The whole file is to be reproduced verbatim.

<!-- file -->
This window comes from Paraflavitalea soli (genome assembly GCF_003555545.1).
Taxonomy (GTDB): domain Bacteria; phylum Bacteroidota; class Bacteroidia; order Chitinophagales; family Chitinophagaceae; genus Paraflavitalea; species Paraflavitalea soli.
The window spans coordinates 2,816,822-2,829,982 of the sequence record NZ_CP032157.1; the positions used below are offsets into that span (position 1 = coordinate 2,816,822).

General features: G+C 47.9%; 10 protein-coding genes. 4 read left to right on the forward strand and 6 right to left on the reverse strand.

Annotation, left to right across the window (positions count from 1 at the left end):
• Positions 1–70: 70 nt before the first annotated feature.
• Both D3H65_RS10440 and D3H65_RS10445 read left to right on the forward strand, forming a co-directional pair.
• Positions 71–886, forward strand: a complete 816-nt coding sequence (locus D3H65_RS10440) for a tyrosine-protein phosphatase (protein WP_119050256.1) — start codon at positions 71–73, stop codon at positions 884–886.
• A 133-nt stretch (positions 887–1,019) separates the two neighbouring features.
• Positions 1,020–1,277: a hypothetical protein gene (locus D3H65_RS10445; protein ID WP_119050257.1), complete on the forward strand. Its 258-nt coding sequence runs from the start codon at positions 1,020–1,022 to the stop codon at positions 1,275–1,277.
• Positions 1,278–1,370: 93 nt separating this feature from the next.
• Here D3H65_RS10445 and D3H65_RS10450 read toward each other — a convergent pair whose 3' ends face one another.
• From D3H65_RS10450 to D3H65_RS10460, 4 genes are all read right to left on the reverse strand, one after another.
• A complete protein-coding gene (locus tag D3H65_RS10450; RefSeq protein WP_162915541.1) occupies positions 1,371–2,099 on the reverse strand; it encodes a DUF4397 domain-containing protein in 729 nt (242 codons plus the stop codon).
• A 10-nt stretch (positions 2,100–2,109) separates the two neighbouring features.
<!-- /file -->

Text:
This window comes from Paraflavitalea soli (genome assembly GCF_003555545.1).
Taxonomy (GTDB): domain Bacteria; phylum Bacteroidota; class Bacteroidia; order Chitinophagales; family Chitinophagaceae; genus Paraflavitalea; species Paraflavitalea soli.
The window spans coordinates 2,816,822-2,829,982 of the sequence record NZ_CP032157.1; the positions used below are offsets into that span (position 1 = coordinate 2,816,822).

General features: G+C 47.9%; 10 protein-coding genes. 4 read left to right on the forward strand and 6 right to left on the reverse strand.

Annotation, left to right across the window (positions count from 1 at the left end):
• Positions 1–70: 70 nt before the first annotated feature.
• Both D3H65_RS10440 and D3H65_RS10445 read left to right on the forward strand, forming a co-directional pair.
• Positions 71–886, forward strand: a complete 816-nt coding sequence (locus D3H65_RS10440) for a tyrosine-protein phosphatase (protein WP_119050256.1) — start codon at positions 71–73, stop codon at positions 884–886.
• A 133-nt stretch (positions 887–1,019) separates the two neighbouring features.
• Positions 1,020–1,277: a hypothetical protein gene (locus D3H65_RS10445; protein ID WP_119050257.1), complete on the forward strand. Its 258-nt coding sequence runs from the start codon at positions 1,020–1,022 to the stop codon at positions 1,275–1,277.
• Positions 1,278–1,370: 93 nt separating this feature from the next.
• Here D3H65_RS10445 and D3H65_RS10450 read toward each other — a convergent pair whose 3' ends face one another.
• From D3H65_RS10450 to D3H65_RS10460, 4 genes are all read right to left on the reverse strand, one after another.
• A complete protein-coding gene (locus tag D3H65_RS10450; RefSeq protein WP_162915541.1) occupies positions 1,371–2,099 on the reverse strand; it encodes a DUF4397 domain-containing protein in 729 nt (242 codons plus the stop codon).
• A 10-nt stretch (positions 2,100–2,109) separates the two neighbouring features.